And he would not have it any other way.

In the 1990s Ned and a business partner opened Sophia’s, a family-style restaurant they operated in Beloit and Roscoe for seven years.

But the commute became too much for Ned, a Belvidere resident, so he started looking for other opportunities closer to home. He found it nine years ago, when he opened Ned’s, located on Business 20 between Belvidere and Rockford.

“I jumped at the chance,” Ned says. “It takes many hours to be successful in the restaurant business. Sometimes it is a 12- to 15-hour day. It is nice that my business is now close to home.”

Ned’s is a family restaurant that serves breakfast and lunch until 3 p.m. daily and 9 p.m. on Fridays. Popular with families and seniors alike from across Boone County, the restaurant is known for the Ned’s omelet, pulled pork daily special and Friday night fish fry. Recently, Ned’s expanded its bar area for customers who enjoy a cold beverage.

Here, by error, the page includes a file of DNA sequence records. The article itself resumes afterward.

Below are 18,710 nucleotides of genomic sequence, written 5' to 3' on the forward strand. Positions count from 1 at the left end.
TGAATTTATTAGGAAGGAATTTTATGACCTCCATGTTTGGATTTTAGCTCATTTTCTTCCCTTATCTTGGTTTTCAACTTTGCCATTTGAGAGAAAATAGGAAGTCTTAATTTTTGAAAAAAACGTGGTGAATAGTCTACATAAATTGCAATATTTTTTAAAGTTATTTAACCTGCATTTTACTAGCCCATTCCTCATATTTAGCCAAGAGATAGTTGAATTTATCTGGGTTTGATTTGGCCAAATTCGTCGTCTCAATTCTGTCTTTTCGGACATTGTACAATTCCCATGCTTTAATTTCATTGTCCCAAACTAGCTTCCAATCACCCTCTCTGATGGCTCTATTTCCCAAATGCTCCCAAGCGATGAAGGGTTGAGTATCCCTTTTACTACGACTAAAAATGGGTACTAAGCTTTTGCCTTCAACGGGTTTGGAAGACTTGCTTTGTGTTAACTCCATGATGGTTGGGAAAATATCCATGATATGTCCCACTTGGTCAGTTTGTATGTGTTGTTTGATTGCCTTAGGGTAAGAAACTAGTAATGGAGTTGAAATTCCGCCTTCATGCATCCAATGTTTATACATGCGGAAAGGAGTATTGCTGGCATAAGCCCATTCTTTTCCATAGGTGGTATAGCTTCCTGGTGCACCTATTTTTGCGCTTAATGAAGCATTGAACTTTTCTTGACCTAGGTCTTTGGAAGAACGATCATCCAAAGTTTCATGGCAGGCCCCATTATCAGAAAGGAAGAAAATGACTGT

A native of Chicago, Ned and his wife, Esma, moved to Belvidere 15 years ago to raise their three children. While his two oldest are now grown and working professionals, his youngest, Artim, is still home and has joined Dad in the family business.

Away from work, Ned enjoys bike riding and spending time in local parks. “Belvidere is a nice, little town,” he says. “It has been a great place to raise a family and run a successful restaurant business. We are here to stay.”